Home > Matching the Marquess

Matching the Marquess
Author: Darcy Burke


Chapter 1



Leighton Buzzard, September, 1817



* * *


Rebecca Sweet had never attended a house party before, let alone one hosted by a baron and baroness. Her life for the past nine years had been that of a simple country wife and then widow of a modest farmer who spent more than he earned and took his ease drinking ale and gambling with friends or finding comfort in his mistress’s arms. This sort of event with planned entertainments and servants seeing to Rebecca’s needs was far beyond her experience.

But things had changed for her in the eight months since her husband’s death. His Aunt Jennet, a country gentlewoman, whose dearest friend just happened to be a baroness, had taken Rebecca in. Now, Rebecca was reaping the rewards of their association, even if she felt a trifle awkward doing so. She just wasn’t sure where she belonged. Her husband’s house hadn’t ever felt like home, and Aunt Jennet’s house didn’t either. Rebecca thought back to her childhood, to Black Sheep Farm in Marrywell, but that hadn’t felt like a home either.

Could a sprawling house such as Clipstone Hedge, where she was now, with its red brick and golden stone exterior and too many rooms to count, feel like a home? Perhaps, but it depended on the people inside it. Rebecca realized it was up to her to make a home for herself. She just wasn’t sure how that would happen.

What she could do, however, was perhaps repay Aunt Jennet’s kindness. Her granddaughter, Delia, was also in attendance, and Rebecca had noted that she and a young gentleman at the party seemed to share an affinity for several things. Rebecca was fairly certain they might develop an attachment, but both were shy and might need a little assistance. Earlier, Rebecca had suggested they play chess since they both said they enjoyed it.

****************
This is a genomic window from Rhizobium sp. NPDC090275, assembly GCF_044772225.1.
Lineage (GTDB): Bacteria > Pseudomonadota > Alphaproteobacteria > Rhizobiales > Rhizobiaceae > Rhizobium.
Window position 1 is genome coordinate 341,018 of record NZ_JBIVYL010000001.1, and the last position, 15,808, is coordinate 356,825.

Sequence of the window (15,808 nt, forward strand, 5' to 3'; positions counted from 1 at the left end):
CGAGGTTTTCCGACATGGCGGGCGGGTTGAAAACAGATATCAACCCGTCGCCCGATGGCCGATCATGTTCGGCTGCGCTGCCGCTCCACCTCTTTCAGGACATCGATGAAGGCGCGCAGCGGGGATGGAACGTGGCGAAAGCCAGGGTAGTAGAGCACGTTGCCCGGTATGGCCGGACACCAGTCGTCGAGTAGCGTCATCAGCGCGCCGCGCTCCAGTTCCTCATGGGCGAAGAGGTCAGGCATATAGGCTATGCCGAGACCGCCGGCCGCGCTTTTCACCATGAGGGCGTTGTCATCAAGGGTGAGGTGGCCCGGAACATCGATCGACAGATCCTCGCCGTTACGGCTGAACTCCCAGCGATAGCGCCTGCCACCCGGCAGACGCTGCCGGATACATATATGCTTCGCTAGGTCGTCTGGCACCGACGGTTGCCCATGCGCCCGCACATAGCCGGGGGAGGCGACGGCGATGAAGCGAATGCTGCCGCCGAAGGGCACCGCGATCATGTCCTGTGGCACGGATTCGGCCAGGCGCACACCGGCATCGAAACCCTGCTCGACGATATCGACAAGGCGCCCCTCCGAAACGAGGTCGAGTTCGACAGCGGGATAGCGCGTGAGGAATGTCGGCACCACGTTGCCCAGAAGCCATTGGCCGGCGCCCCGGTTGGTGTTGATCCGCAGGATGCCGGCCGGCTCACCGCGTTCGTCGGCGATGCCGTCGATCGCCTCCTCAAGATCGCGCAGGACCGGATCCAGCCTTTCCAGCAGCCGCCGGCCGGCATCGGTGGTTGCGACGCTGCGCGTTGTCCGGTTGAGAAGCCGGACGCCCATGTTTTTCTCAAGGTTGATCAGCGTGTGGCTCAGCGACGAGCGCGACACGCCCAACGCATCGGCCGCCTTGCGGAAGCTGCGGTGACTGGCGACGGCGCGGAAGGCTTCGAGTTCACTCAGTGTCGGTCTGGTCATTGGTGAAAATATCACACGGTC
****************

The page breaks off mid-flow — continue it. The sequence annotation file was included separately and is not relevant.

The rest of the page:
They’d played and seemed to have a wonderful time together, as far as Rebecca could tell from her position across the drawing room. With a little more help, they might indeed make a match. The thought filled Rebecca with delight, and not just because it would please Aunt Jennet. Watching two people fall in love was perhaps the closest Rebecca would get to doing so herself. She would take all the joy she could from that.

Rebecca moved farther into the library. With its towering shelves crammed with books and multiple cozy seating areas, it nearly overwhelmed her. Books represented wealth, and this was a display almost beyond her imagination.